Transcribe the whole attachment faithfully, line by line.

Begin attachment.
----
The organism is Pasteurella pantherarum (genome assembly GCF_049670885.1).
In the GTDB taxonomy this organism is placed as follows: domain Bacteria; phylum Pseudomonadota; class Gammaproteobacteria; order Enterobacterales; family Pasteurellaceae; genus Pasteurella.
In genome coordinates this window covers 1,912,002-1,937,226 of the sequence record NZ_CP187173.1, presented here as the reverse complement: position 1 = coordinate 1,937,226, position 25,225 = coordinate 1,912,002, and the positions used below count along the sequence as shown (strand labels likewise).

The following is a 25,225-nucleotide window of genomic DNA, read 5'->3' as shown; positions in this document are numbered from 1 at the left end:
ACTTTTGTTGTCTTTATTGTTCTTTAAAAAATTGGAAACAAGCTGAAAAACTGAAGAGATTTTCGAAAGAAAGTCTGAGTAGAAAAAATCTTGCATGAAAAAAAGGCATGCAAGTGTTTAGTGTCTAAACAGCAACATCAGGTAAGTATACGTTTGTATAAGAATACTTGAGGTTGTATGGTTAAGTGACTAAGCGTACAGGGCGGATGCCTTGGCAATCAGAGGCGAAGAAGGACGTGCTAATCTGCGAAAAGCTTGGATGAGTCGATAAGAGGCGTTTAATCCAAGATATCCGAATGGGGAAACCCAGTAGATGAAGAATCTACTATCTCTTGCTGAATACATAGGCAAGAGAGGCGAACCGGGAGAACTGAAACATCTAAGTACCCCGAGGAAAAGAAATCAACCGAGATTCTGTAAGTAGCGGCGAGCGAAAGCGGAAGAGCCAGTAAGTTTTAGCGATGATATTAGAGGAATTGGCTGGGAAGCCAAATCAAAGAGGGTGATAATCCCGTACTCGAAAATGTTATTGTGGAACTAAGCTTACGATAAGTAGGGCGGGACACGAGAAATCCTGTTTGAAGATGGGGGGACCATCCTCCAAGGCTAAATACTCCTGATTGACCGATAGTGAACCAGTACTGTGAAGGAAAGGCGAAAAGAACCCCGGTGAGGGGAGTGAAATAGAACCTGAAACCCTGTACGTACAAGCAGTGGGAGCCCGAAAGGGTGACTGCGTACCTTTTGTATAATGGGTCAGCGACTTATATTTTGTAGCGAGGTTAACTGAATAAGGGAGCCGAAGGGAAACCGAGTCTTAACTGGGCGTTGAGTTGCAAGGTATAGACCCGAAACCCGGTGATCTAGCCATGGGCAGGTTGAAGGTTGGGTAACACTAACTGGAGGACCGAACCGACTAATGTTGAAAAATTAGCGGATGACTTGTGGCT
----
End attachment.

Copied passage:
The organism is Pasteurella pantherarum (genome assembly GCF_049670885.1).
In the GTDB taxonomy this organism is placed as follows: domain Bacteria; phylum Pseudomonadota; class Gammaproteobacteria; order Enterobacterales; family Pasteurellaceae; genus Pasteurella.
In genome coordinates this window covers 1,912,002-1,937,226 of the sequence record NZ_CP187173.1, presented here as the reverse complement: position 1 = coordinate 1,937,226, position 25,225 = coordinate 1,912,002, and the positions used below count along the sequence as shown (strand labels likewise).

The following is a 25,225-nucleotide window of genomic DNA, read 5'->3' as shown; positions in this document are numbered from 1 at the left end:
ACTTTTGTTGTCTTTATTGTTCTTTAAAAAATTGGAAACAAGCTGAAAAACTGAAGAGATTTTCGAAAGAAAGTCTGAGTAGAAAAAATCTTGCATGAAAAAAAGGCATGCAAGTGTTTAGTGTCTAAACAGCAACATCAGGTAAGTATACGTTTGTATAAGAATACTTGAGGTTGTATGGTTAAGTGACTAAGCGTACAGGGCGGATGCCTTGGCAATCAGAGGCGAAGAAGGACGTGCTAATCTGCGAAAAGCTTGGATGAGTCGATAAGAGGCGTTTAATCCAAGATATCCGAATGGGGAAACCCAGTAGATGAAGAATCTACTATCTCTTGCTGAATACATAGGCAAGAGAGGCGAACCGGGAGAACTGAAACATCTAAGTACCCCGAGGAAAAGAAATCAACCGAGATTCTGTAAGTAGCGGCGAGCGAAAGCGGAAGAGCCAGTAAGTTTTAGCGATGATATTAGAGGAATTGGCTGGGAAGCCAAATCAAAGAGGGTGATAATCCCGTACTCGAAAATGTTATTGTGGAACTAAGCTTACGATAAGTAGGGCGGGACACGAGAAATCCTGTTTGAAGATGGGGGGACCATCCTCCAAGGCTAAATACTCCTGATTGACCGATAGTGAACCAGTACTGTGAAGGAAAGGCGAAAAGAACCCCGGTGAGGGGAGTGAAATAGAACCTGAAACCCTGTACGTACAAGCAGTGGGAGCCCGAAAGGGTGACTGCGTACCTTTTGTATAATGGGTCAGCGACTTATATTTTGTAGCGAGGTTAACTGAATAAGGGAGCCGAAGGGAAACCGAGTCTTAACTGGGCGTTGAGTTGCAAGGTATAGACCCGAAACCCGGTGATCTAGCCATGGGCAGGTTGAAGGTTGGGTAACACTAACTGGAGGACCGAACCGACTAATGTTGAAAAATTAGCGGATGACTTGTGGCT